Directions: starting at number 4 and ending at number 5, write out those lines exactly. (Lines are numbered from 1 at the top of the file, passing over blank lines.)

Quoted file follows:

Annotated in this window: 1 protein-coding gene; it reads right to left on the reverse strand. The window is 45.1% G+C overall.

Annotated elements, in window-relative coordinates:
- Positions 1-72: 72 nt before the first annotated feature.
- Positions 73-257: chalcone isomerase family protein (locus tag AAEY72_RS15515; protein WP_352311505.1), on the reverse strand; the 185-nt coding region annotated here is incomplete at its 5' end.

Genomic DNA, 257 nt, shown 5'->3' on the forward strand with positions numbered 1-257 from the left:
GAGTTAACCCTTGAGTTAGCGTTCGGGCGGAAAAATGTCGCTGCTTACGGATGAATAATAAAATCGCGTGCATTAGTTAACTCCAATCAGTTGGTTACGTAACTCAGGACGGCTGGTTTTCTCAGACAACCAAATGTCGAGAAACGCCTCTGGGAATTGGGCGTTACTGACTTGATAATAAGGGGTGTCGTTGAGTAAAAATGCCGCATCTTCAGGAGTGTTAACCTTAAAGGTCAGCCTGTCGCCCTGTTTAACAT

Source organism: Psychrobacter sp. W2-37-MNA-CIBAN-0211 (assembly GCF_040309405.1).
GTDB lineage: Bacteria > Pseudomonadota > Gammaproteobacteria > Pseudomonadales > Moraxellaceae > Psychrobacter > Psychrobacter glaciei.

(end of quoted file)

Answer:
- Positions 73-257: chalcone isomerase family protein (locus tag AAEY72_RS15515; protein WP_352311505.1), on the reverse strand; the 185-nt coding region annotated here is incomplete at its 5' end.

Genomic DNA, 257 nt, shown 5'->3' on the forward strand with positions numbered 1-257 from the left: